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Use of Tire Derived Fuel

In 1996, power boiler #4 was converted to a bubbling fluidized bed configuration for more efficient burning of hog, wood waste, and sludge from the effluent treatment plant. Three months later, the supply of good quality hog fuel from the sawmill disappeared due to the sudden collapse of the Japanese lumber market. Instead, the main supply became the lower grade hog produced from dryland log sort debris. The addition of rubber tires to the fuel mix became the answer to the poor hog fuel burning rate. TDF increased boiler bed temperatures by about 55 degrees C, resulting in better combustion efficiencies with some emission decreases, including for dioxin.

After the 1998-1999 TDF burning trials, Catalyst was given a permit to burn TDF at a "rate not to exceed 5% by weight of the wood waste feed, to a maximum of 40 tonnes of TDF per day": The current usage is around 3000 tonnes per year.

Tire Derived Fuel, (TDF), is made by removing the heavy bead or rim from car and truck tires and shredding them to produce chips that are about 2 inches or smaller. Some of the metal alloy radial wire is removed magnetically but tonnes still remain, posing pollution and disposal concerns.

The controversy around TDF stems from the possibility of toxic emissions to air, water, and land. The root of the problem can be found in the hazardous constituents of the tires themselves. They are manufactured from petrochemical feed stocks, such as styrene and butadiene, which are both classified as human carcinogens. When burned, SBR rubber (a styrene-butadiene polymer) releases styrene, several benzene compounds, and butadiene.

Due to the cost of real and synthetic rubber, about twenty-five percent of most tires today are made of aromatic extender oils that are also carcinogenic. Dienes, turpenes, carbon black, Kevlar, rayon are just a few other tire components that are toxic and/or toxic when burned.

Destruction of toxics inherent in TDF requires high combustion temperatures, high residence times, and high oxygen. Even during TDF burn trials, when extra care and precautions are employed, these conditions are not always achieved. Periods of poor combustion and combustion upsets are not uncommon in cement kilns and pulp and paper boilers. The question is, how often do these events occur? Without better monitoring equipment the answer will remain elusive.

TDF was first used in cement kilns that fire around 1500 degrees C producing silicate residues that are typically insoluble. Power boiler #4, in Port Alberni, operates at much lower temperatures averaging about 400degrees C, with a maximum limit of 870 degrees C. Toxic chemicals are much less likely to be destroyed in this lower temperature environment. Due to the boiler heat limitation, hog moisture content must be kept around 55-60 percent to prevent overheating.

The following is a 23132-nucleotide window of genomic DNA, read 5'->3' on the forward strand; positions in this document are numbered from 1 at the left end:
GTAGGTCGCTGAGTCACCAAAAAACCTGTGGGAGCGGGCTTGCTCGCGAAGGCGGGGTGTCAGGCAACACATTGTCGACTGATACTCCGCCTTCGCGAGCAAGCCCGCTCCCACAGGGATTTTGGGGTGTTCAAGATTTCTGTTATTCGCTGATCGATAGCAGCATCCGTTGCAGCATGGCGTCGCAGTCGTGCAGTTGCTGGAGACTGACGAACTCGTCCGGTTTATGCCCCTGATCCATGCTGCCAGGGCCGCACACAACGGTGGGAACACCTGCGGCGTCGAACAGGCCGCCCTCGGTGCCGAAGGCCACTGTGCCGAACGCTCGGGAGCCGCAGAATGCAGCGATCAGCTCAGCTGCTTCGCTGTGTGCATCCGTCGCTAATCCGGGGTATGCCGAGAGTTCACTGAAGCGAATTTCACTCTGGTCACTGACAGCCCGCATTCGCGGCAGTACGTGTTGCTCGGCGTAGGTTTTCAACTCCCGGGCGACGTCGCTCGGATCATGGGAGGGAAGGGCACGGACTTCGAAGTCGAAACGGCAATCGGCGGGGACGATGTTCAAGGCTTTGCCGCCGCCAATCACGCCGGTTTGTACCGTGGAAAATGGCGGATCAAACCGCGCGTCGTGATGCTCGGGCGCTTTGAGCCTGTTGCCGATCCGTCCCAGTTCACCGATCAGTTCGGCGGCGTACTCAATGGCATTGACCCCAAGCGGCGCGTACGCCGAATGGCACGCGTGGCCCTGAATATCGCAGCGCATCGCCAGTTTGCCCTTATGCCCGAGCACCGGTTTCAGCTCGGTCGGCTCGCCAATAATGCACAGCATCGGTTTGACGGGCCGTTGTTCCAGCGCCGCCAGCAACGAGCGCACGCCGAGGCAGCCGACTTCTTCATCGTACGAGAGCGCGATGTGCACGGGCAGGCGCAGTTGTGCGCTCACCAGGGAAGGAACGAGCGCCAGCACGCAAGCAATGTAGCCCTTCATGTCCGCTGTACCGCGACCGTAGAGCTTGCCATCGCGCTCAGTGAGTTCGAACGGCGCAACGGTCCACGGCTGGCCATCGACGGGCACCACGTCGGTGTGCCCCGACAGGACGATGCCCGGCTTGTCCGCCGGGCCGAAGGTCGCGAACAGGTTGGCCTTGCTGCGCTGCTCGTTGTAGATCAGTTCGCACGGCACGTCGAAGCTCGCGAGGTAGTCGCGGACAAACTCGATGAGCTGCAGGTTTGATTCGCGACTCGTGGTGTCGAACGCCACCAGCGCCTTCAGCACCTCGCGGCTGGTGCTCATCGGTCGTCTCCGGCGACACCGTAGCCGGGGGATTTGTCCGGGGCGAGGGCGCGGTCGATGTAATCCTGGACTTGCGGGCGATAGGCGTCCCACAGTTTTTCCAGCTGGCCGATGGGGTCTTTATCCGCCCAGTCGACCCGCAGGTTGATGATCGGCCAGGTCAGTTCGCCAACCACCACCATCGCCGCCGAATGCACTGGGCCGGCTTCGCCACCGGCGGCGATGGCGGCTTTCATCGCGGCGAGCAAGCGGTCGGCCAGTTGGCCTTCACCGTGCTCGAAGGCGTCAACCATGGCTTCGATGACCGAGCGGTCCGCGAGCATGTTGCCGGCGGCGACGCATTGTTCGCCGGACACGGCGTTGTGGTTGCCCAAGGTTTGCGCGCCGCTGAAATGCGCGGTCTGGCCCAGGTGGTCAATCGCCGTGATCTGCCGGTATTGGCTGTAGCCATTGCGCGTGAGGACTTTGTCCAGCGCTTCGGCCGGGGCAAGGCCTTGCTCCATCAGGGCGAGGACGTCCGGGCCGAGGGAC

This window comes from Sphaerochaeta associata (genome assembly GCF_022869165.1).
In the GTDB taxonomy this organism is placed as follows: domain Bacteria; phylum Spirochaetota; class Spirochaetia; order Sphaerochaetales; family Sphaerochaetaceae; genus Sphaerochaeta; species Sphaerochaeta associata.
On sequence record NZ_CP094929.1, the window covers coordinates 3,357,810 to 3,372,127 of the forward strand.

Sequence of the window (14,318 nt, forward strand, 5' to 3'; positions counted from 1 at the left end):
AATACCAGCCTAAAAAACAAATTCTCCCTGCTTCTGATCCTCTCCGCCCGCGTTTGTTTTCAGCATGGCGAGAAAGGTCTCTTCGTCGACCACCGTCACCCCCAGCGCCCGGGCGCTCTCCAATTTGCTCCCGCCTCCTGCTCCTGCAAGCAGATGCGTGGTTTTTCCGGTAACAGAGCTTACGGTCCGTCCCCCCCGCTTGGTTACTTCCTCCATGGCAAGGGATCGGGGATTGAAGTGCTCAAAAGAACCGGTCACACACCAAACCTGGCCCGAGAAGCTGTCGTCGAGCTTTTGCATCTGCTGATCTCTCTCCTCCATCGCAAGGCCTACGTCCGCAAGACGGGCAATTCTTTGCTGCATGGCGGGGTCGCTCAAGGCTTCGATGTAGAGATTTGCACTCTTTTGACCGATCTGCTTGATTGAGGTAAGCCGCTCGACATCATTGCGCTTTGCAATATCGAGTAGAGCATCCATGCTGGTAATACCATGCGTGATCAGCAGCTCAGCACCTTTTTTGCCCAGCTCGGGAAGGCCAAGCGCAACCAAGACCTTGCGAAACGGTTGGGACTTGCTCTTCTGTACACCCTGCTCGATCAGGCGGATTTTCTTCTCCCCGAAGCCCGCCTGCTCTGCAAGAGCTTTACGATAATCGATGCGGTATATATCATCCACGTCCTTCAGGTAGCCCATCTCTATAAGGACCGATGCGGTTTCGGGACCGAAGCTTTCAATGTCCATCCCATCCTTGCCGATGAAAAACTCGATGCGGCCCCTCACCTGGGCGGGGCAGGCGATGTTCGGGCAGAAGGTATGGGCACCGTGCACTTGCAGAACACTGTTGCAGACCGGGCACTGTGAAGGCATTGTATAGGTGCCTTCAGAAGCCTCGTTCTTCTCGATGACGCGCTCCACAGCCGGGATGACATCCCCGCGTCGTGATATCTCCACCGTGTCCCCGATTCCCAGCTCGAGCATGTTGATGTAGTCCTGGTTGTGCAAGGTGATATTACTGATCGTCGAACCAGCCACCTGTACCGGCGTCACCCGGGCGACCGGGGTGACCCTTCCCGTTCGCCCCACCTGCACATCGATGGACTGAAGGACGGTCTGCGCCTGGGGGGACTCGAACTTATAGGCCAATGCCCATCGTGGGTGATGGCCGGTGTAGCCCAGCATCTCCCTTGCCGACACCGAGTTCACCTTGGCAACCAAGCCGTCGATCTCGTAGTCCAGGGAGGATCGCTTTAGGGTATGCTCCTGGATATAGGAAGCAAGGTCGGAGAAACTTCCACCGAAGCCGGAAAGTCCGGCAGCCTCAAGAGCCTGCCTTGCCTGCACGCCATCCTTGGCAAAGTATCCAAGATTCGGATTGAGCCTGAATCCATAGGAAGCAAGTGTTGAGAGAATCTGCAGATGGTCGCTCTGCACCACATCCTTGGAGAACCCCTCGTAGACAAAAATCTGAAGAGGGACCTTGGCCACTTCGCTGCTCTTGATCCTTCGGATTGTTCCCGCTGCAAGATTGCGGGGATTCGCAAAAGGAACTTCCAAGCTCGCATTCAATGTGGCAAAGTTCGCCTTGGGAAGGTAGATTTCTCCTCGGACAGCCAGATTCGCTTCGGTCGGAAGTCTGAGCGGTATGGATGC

Tires also contain around 20 different metals including aluminum, antimony, arsenic, barium, beryllium, cadmium, chromium, cobalt, copper, iron, lead, magnesium, manganese, mercury, nickel, selenium, silicon, tin, titanium and zinc. None of these are destroyed by burning. A number of them are toxic in extremely tiny concentrations. For example, cadmium is toxic in parts per trillion.

TDF generates large zinc and manganese emissions. Zinc oxide is used in the vulcanization process of tire manufacture. The 2010 NPRI figure for zinc, (which, as with all figures, is a two year rolling average) was .91 T release to water and 30 T disposed of in the Catalyst landfill.

Zinc contamination of air and water can lead to many health problems such as stomach cramps, skin irritations, vomiting, nausea and anemia. Very high levels can damage the pancreas, disturb protein metabolism, and cause arteriosclerosis. Exposures to zinc chloride can cause respiratory disorders. Zinc bio-accumulates in fish found in waterways contaminated by zinc leachate or effluent.

Manganese is also used in tire manufacturing to help rubber polymerize. Catalyst Port Alberni NPRI 2010 figures for manganese are 14T release to water and 42 T disposed to the Catalyst landfill.

Although manganese inhalation can lead to respiratory disorders, the primary effect of chronic manganese exposures is on the nervous system. Occupational exposures have led to irreversible damage to the area of the brain controlling balance and fine motor coordination resulting in Parkinson's-like symptoms.

Tires are 1.6% sulphur. Burning them creates suphur dioxide (SO2). The 2010 NPRI figure for SO2 was 192 T release to the air.

Very small quantities of metals like arsenic, lead, mercury and chromium are toxic to humans and can damage aquatic systems and wildlife. For example, in 2002, a Colorado cement kiln using TDF had a 5 pound increase in annual mercury emissions. This is enough to contaminate 2000 twenty-acre lakes to the point where the fish cannot be eaten due to methyl mercury bioaccumulation.